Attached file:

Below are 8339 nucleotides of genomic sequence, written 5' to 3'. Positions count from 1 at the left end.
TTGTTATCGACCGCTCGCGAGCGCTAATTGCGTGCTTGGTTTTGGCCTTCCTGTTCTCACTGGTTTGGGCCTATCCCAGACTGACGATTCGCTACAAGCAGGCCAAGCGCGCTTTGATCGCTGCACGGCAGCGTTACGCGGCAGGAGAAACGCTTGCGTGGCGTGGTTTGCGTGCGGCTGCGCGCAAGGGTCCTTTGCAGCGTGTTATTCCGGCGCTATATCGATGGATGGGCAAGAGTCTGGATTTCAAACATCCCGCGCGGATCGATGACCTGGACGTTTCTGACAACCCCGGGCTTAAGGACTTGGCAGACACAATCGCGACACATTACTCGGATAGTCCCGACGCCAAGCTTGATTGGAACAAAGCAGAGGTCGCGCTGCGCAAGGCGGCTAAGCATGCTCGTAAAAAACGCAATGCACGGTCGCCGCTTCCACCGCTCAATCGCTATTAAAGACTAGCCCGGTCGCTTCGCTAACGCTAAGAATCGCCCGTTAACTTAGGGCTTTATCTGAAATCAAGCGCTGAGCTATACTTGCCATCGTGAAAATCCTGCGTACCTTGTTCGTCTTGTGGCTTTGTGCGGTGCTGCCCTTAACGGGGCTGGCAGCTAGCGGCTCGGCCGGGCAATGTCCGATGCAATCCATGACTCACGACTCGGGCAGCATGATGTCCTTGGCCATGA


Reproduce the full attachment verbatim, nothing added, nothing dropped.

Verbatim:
Below are 8339 nucleotides of genomic sequence, written 5' to 3'. Positions count from 1 at the left end.
TTGTTATCGACCGCTCGCGAGCGCTAATTGCGTGCTTGGTTTTGGCCTTCCTGTTCTCACTGGTTTGGGCCTATCCCAGACTGACGATTCGCTACAAGCAGGCCAAGCGCGCTTTGATCGCTGCACGGCAGCGTTACGCGGCAGGAGAAACGCTTGCGTGGCGTGGTTTGCGTGCGGCTGCGCGCAAGGGTCCTTTGCAGCGTGTTATTCCGGCGCTATATCGATGGATGGGCAAGAGTCTGGATTTCAAACATCCCGCGCGGATCGATGACCTGGACGTTTCTGACAACCCCGGGCTTAAGGACTTGGCAGACACAATCGCGACACATTACTCGGATAGTCCCGACGCCAAGCTTGATTGGAACAAAGCAGAGGTCGCGCTGCGCAAGGCGGCTAAGCATGCTCGTAAAAAACGCAATGCACGGTCGCCGCTTCCACCGCTCAATCGCTATTAAAGACTAGCCCGGTCGCTTCGCTAACGCTAAGAATCGCCCGTTAACTTAGGGCTTTATCTGAAATCAAGCGCTGAGCTATACTTGCCATCGTGAAAATCCTGCGTACCTTGTTCGTCTTGTGGCTTTGTGCGGTGCTGCCCTTAACGGGGCTGGCAGCTAGCGGCTCGGCCGGGCAATGTCCGATGCAATCCATGACTCACGACTCGGGCAGCATGATGTCCTTGGCCATGA